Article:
For more information about the campaign, check out their website here.

DIY Firearms: What Does This Mean and Who Is Fighting Back?

There has been a lot of talk lately about the eight States including Washington, New York, Oregon, and the District of Columbia who are joining in on the lawsuit challenging the outcome of a 2015 case. The verdict of the case allows Defense Distributed’s Cody Wilson to release blueprints for 3D-printed firearms.

In case you are unfamiliar with what is going on, a restraining order blocking the release of downloadable blueprints for 3D-printed firearms has been issued by U.S. District Court Judge Robert Lasnik. This is happening one day after Washington State Attorney General Bob Ferguson, filed a suit challenging the Federal Government’s decision to allow their release.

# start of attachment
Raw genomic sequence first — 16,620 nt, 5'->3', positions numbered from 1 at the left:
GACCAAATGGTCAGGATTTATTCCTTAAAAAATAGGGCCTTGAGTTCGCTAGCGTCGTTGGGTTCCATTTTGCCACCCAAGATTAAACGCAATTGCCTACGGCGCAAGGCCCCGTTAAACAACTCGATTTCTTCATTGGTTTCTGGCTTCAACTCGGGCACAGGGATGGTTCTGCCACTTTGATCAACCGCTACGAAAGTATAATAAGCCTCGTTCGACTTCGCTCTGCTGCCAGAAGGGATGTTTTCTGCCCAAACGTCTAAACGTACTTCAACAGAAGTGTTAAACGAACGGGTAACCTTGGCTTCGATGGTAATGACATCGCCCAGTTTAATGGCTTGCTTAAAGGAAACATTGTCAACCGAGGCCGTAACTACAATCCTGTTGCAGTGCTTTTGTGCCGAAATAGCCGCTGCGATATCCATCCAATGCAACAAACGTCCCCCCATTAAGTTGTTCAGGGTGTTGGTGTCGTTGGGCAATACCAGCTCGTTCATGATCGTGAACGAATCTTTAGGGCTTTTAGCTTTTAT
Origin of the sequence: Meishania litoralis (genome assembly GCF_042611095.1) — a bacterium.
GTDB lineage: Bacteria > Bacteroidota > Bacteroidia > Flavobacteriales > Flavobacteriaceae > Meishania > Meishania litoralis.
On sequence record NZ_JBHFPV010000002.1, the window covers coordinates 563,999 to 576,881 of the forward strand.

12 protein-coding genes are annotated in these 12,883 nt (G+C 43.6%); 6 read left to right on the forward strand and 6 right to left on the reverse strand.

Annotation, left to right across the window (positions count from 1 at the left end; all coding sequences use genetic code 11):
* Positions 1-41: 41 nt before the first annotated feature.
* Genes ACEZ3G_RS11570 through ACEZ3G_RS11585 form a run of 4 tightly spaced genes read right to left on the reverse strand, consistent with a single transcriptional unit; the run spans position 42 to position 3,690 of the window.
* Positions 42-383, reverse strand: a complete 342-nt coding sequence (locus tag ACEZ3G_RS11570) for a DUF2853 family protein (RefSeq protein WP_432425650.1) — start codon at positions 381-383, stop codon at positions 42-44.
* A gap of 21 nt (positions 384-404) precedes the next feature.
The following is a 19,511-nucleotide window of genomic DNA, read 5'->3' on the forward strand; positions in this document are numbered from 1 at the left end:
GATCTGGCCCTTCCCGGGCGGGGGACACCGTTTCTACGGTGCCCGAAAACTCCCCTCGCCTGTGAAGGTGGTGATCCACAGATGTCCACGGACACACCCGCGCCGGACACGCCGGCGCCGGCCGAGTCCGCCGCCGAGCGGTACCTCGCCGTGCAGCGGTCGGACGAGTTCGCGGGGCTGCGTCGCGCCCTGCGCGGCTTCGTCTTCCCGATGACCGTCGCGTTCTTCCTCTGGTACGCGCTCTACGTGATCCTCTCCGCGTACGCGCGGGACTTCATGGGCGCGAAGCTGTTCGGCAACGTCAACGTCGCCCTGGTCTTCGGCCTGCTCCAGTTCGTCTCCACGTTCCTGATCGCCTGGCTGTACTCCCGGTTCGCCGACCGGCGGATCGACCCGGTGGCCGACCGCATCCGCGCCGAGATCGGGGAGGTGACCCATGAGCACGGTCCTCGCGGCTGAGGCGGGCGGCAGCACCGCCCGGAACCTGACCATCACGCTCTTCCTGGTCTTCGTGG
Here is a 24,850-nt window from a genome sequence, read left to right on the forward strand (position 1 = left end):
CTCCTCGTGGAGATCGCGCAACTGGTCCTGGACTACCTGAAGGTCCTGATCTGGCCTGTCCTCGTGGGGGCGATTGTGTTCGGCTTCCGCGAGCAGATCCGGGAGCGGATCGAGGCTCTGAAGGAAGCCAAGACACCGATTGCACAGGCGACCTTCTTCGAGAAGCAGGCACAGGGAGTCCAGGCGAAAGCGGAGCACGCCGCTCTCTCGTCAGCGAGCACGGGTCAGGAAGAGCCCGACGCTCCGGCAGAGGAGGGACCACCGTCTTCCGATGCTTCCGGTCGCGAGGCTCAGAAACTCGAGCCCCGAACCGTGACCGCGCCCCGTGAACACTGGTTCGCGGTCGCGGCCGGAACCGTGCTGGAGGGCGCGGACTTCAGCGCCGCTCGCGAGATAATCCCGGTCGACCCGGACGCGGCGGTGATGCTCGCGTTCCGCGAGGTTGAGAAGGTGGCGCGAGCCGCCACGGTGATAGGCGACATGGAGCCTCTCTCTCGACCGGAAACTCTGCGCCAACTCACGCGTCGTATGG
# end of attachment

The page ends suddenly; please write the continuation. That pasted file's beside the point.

What exactly are 3D-printed firearms? 3D-printed firearms are guns that are assembled by a 3D printer using ABS plastic (the same kind of plastic used to make Legos).

Anybody who has enough money, can buy the higher end 3D printer that is required to assemble functional firearms.

The Bureau of Alcohol, Tobacco, Firearms, and Explosives conducted a test of the accuracy of 3D-printed firearms in 2013. One gun tested called ABS-M30, fired a .380-caliber round eight times without fail.

The blueprints include plans for an AR-15 style rifle and a Beretta M9 handgun, among other firearms. It is believed that the release of the blueprints would facilitate a broad, unregulated access to dangerous weapons.